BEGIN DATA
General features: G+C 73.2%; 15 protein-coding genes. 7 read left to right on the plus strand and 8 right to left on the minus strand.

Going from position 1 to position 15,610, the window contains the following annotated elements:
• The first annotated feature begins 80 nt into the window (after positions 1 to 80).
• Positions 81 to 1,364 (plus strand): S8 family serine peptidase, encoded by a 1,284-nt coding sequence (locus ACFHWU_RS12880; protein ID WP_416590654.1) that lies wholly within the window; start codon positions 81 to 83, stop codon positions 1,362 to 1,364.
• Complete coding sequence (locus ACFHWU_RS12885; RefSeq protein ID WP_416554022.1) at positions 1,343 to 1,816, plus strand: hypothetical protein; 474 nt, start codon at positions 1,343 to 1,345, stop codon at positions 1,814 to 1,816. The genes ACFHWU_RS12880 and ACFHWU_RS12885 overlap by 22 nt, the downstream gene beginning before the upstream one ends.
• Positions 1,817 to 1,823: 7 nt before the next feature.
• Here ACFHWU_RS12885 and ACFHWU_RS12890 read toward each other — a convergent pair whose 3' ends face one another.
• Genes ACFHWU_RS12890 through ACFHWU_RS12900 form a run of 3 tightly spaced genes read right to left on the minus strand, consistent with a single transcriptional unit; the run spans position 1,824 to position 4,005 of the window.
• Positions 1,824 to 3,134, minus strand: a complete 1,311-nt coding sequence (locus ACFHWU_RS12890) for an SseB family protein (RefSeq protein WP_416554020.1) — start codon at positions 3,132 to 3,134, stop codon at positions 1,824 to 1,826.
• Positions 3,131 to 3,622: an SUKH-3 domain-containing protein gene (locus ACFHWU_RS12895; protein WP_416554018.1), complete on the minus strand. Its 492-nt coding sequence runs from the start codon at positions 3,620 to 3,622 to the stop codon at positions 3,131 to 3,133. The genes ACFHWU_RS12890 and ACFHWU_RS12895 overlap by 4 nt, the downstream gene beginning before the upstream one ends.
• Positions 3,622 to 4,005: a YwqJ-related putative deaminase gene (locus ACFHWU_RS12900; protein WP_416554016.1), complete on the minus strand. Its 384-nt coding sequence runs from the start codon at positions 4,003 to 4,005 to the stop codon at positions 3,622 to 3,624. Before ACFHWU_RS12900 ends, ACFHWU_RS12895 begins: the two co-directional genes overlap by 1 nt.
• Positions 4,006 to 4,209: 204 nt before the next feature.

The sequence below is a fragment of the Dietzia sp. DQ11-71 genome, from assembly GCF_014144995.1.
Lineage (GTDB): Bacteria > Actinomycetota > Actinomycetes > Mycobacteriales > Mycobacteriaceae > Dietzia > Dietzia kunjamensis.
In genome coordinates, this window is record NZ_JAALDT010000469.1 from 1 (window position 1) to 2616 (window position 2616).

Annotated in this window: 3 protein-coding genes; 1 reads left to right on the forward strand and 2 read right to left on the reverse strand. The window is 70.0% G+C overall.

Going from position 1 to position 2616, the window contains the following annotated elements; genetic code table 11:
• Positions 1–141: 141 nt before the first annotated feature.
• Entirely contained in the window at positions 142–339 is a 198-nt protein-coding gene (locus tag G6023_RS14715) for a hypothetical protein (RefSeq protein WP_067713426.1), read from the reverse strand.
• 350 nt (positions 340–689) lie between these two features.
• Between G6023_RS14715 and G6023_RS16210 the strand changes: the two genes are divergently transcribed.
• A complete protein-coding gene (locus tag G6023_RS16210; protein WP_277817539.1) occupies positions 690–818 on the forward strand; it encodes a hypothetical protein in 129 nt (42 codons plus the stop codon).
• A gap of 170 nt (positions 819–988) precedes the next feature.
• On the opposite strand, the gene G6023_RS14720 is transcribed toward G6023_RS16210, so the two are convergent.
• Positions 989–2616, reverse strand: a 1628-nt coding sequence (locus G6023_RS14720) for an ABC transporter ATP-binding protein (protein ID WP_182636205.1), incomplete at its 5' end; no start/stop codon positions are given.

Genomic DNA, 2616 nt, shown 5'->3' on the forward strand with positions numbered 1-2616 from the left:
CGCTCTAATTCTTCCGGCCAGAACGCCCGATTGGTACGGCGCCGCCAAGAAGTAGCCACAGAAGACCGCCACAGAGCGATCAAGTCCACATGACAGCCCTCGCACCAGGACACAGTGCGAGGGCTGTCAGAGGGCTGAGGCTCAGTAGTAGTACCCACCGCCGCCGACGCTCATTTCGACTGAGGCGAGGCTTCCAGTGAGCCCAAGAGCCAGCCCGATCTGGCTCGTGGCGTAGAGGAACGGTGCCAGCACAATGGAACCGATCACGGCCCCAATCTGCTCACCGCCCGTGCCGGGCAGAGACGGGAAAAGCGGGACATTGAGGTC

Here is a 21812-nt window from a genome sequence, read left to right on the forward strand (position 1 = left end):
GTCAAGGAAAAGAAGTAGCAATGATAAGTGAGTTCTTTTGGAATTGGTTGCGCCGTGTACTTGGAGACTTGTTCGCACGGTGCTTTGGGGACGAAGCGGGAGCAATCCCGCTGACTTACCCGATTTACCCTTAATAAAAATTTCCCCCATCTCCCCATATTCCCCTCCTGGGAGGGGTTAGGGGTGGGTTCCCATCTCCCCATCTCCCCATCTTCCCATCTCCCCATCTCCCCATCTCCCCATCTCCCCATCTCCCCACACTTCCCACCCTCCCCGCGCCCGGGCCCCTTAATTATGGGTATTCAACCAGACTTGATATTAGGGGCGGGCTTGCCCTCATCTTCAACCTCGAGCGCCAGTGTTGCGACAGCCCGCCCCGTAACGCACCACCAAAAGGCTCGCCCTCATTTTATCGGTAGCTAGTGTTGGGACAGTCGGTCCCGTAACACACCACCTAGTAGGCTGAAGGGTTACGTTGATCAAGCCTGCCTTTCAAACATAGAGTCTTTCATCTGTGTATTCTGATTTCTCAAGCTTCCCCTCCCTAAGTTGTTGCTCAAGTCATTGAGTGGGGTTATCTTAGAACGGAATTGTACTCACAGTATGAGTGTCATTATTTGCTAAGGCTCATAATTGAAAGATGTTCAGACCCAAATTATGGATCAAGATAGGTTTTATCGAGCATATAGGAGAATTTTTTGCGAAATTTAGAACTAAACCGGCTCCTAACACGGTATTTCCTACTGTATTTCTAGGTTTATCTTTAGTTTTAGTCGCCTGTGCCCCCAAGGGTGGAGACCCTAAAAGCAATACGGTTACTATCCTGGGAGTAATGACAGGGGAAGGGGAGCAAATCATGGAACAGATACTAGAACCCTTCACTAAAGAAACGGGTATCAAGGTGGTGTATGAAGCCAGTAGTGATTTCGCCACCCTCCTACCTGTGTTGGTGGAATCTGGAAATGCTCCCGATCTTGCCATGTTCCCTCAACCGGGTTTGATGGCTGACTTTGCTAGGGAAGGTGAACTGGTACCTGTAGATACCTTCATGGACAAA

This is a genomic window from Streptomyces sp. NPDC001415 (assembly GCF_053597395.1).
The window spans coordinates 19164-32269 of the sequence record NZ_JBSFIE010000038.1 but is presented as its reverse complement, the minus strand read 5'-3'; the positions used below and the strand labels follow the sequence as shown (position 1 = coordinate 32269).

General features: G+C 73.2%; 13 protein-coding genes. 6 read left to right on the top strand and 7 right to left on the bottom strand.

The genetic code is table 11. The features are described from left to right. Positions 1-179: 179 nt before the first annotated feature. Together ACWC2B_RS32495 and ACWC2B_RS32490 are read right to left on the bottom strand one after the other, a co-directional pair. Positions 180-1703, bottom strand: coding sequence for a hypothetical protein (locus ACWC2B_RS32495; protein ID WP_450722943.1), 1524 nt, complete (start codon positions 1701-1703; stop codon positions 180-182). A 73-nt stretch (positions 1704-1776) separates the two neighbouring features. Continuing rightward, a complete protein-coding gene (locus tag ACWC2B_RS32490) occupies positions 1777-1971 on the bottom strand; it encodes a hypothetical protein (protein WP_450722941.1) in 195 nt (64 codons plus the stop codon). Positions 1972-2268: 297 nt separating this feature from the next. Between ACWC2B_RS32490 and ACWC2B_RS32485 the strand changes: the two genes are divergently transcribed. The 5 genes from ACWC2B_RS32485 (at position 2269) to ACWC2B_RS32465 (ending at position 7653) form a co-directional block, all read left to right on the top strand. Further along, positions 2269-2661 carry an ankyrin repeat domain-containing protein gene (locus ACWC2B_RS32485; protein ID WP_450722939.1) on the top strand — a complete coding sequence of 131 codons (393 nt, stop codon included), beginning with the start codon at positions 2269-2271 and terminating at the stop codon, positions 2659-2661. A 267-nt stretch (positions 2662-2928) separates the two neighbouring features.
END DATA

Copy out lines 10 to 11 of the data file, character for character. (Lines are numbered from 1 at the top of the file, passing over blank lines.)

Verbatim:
• Positions 3,131 to 3,622: an SUKH-3 domain-containing protein gene (locus ACFHWU_RS12895; protein WP_416554018.1), complete on the minus strand. Its 492-nt coding sequence runs from the start codon at positions 3,620 to 3,622 to the stop codon at positions 3,131 to 3,133. The genes ACFHWU_RS12890 and ACFHWU_RS12895 overlap by 4 nt, the downstream gene beginning before the upstream one ends.
• Positions 3,622 to 4,005: a YwqJ-related putative deaminase gene (locus ACFHWU_RS12900; protein WP_416554016.1), complete on the minus strand. Its 384-nt coding sequence runs from the start codon at positions 4,003 to 4,005 to the stop codon at positions 3,622 to 3,624. Before ACFHWU_RS12900 ends, ACFHWU_RS12895 begins: the two co-directional genes overlap by 1 nt.